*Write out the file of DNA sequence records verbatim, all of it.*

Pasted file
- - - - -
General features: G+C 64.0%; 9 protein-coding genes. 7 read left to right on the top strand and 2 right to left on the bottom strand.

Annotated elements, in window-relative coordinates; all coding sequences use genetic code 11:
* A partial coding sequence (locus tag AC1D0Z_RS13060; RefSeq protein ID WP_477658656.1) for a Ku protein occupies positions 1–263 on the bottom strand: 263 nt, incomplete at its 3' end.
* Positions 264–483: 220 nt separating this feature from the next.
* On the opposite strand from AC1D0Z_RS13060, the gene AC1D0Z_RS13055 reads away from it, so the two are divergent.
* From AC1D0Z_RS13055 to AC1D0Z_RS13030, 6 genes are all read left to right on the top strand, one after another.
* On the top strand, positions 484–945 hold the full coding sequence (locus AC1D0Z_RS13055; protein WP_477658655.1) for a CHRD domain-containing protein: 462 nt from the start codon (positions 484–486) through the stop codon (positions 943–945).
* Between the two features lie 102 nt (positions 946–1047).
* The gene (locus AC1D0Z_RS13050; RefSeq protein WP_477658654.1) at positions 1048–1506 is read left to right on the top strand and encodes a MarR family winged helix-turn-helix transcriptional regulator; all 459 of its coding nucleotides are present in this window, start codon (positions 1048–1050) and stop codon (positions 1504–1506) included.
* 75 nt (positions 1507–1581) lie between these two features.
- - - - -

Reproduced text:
General features: G+C 64.0%; 9 protein-coding genes. 7 read left to right on the top strand and 2 right to left on the bottom strand.

Annotated elements, in window-relative coordinates; all coding sequences use genetic code 11:
* A partial coding sequence (locus tag AC1D0Z_RS13060; RefSeq protein ID WP_477658656.1) for a Ku protein occupies positions 1–263 on the bottom strand: 263 nt, incomplete at its 3' end.
* Positions 264–483: 220 nt separating this feature from the next.
* On the opposite strand from AC1D0Z_RS13060, the gene AC1D0Z_RS13055 reads away from it, so the two are divergent.
* From AC1D0Z_RS13055 to AC1D0Z_RS13030, 6 genes are all read left to right on the top strand, one after another.
* On the top strand, positions 484–945 hold the full coding sequence (locus AC1D0Z_RS13055; protein WP_477658655.1) for a CHRD domain-containing protein: 462 nt from the start codon (positions 484–486) through the stop codon (positions 943–945).
* Between the two features lie 102 nt (positions 946–1047).
* The gene (locus AC1D0Z_RS13050; RefSeq protein WP_477658654.1) at positions 1048–1506 is read left to right on the top strand and encodes a MarR family winged helix-turn-helix transcriptional regulator; all 459 of its coding nucleotides are present in this window, start codon (positions 1048–1050) and stop codon (positions 1504–1506) included.
* 75 nt (positions 1507–1581) lie between these two features.